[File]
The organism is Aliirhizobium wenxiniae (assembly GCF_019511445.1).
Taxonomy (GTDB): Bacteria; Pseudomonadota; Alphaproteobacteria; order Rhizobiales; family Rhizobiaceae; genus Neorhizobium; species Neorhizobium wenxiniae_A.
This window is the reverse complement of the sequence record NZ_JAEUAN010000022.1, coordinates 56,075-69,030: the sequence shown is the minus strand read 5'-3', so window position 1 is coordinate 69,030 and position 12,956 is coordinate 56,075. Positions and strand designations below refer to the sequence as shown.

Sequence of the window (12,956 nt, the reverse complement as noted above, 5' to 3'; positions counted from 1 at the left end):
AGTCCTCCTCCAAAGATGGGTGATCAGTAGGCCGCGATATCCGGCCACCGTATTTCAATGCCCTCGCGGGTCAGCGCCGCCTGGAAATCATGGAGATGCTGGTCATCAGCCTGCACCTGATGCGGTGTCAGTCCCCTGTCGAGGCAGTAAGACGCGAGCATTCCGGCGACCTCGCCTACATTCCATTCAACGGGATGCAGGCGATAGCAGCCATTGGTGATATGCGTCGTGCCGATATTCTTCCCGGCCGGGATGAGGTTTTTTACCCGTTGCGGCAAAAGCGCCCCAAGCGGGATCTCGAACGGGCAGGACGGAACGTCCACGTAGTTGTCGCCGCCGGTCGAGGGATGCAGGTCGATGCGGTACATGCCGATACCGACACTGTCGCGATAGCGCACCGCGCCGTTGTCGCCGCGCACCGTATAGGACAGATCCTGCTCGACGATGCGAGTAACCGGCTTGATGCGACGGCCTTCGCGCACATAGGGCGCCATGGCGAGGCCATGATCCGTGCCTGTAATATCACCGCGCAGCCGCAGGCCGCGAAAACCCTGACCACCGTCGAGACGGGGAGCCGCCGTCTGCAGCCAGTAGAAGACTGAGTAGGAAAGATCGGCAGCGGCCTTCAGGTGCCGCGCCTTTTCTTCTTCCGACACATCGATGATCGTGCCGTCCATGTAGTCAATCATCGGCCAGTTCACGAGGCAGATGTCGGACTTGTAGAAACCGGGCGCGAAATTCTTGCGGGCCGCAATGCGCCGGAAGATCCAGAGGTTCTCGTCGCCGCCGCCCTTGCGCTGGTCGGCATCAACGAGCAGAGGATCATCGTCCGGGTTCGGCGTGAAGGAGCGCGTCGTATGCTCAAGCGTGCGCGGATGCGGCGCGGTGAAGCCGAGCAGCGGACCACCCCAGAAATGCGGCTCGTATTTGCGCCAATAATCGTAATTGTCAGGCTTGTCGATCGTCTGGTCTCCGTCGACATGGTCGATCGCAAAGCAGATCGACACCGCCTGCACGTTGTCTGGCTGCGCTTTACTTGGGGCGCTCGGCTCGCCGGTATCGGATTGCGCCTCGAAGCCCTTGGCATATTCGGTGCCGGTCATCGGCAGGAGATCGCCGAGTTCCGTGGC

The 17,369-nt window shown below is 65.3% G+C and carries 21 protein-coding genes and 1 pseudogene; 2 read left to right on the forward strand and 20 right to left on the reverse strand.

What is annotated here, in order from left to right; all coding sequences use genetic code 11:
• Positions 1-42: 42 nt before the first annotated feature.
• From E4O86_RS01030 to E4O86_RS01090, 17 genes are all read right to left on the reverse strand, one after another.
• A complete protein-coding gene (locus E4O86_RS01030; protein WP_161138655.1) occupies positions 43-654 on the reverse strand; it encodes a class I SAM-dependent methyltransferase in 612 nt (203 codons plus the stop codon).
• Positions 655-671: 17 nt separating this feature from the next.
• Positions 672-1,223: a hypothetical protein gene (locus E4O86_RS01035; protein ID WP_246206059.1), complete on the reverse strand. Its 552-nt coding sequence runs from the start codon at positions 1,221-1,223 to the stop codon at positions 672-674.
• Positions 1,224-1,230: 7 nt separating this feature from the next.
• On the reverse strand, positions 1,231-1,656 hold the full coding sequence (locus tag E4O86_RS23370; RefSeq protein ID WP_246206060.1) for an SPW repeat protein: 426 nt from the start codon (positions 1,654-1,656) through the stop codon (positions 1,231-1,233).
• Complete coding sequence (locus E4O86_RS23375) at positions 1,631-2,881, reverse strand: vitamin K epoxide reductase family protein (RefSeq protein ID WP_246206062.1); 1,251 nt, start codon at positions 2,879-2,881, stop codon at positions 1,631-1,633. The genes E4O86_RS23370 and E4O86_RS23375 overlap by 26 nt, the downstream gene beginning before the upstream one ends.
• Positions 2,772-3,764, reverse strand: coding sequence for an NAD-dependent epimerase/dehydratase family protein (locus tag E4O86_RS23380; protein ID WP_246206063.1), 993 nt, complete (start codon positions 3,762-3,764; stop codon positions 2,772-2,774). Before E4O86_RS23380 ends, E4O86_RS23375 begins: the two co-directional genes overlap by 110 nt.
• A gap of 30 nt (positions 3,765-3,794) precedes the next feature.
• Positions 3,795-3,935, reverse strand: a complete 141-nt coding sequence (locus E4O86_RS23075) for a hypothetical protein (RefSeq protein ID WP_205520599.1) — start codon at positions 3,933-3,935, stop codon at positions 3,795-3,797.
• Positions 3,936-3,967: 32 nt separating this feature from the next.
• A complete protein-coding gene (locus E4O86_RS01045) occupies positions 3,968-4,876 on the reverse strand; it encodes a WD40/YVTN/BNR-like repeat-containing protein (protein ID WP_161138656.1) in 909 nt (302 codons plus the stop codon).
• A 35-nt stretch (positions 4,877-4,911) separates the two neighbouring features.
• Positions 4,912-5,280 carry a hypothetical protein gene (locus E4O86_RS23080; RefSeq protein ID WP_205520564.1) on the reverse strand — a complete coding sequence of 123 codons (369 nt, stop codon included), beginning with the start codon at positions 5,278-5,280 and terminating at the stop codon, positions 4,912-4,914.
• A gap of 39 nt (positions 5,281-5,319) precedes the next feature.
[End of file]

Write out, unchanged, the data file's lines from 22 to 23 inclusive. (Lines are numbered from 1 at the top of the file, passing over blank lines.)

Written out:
• Positions 4,912-5,280 carry a hypothetical protein gene (locus E4O86_RS23080; RefSeq protein ID WP_205520564.1) on the reverse strand — a complete coding sequence of 123 codons (369 nt, stop codon included), beginning with the start codon at positions 5,278-5,280 and terminating at the stop codon, positions 4,912-4,914.
• A gap of 39 nt (positions 5,281-5,319) precedes the next feature.